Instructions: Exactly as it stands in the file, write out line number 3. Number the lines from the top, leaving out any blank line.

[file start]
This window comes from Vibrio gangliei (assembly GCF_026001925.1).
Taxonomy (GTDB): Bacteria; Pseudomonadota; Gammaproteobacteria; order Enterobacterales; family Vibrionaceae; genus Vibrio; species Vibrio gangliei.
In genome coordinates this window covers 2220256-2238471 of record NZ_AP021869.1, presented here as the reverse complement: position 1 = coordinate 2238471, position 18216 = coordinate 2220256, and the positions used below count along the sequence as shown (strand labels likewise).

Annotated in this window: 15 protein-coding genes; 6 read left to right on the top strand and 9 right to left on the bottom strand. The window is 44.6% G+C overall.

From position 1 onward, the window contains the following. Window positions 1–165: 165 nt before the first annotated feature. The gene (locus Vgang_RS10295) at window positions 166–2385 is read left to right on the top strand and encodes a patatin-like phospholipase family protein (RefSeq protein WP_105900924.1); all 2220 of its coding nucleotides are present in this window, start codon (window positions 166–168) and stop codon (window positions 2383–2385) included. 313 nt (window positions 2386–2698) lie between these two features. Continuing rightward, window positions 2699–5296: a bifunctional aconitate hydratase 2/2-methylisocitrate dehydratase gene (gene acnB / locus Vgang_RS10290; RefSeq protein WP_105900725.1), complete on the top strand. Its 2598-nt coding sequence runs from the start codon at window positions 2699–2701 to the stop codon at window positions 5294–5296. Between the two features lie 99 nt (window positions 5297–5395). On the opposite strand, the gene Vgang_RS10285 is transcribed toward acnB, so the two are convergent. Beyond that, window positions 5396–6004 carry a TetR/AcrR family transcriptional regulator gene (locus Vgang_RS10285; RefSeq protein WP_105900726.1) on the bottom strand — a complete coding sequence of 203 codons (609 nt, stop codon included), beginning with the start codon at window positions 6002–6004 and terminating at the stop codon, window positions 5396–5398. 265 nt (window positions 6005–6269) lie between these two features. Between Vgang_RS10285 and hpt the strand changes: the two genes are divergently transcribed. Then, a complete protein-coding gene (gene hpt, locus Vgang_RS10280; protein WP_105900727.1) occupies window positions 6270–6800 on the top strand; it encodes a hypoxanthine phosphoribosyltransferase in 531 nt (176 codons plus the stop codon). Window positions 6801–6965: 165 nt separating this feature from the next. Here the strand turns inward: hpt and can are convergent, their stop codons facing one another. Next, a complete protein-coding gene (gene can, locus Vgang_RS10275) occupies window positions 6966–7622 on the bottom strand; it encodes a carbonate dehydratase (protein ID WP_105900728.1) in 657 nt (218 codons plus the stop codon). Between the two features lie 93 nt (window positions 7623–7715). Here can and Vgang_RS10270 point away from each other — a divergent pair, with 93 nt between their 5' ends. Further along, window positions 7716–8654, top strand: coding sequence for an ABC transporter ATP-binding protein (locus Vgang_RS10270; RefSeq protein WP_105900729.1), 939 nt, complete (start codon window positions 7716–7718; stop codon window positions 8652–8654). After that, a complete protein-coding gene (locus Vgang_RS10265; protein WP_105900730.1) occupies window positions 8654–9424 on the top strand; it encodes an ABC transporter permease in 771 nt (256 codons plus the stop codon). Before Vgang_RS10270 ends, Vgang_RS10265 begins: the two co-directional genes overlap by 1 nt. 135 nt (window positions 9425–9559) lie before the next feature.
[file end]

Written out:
In genome coordinates this window covers 2220256-2238471 of record NZ_AP021869.1, presented here as the reverse complement: position 1 = coordinate 2238471, position 18216 = coordinate 2220256, and the positions used below count along the sequence as shown (strand labels likewise).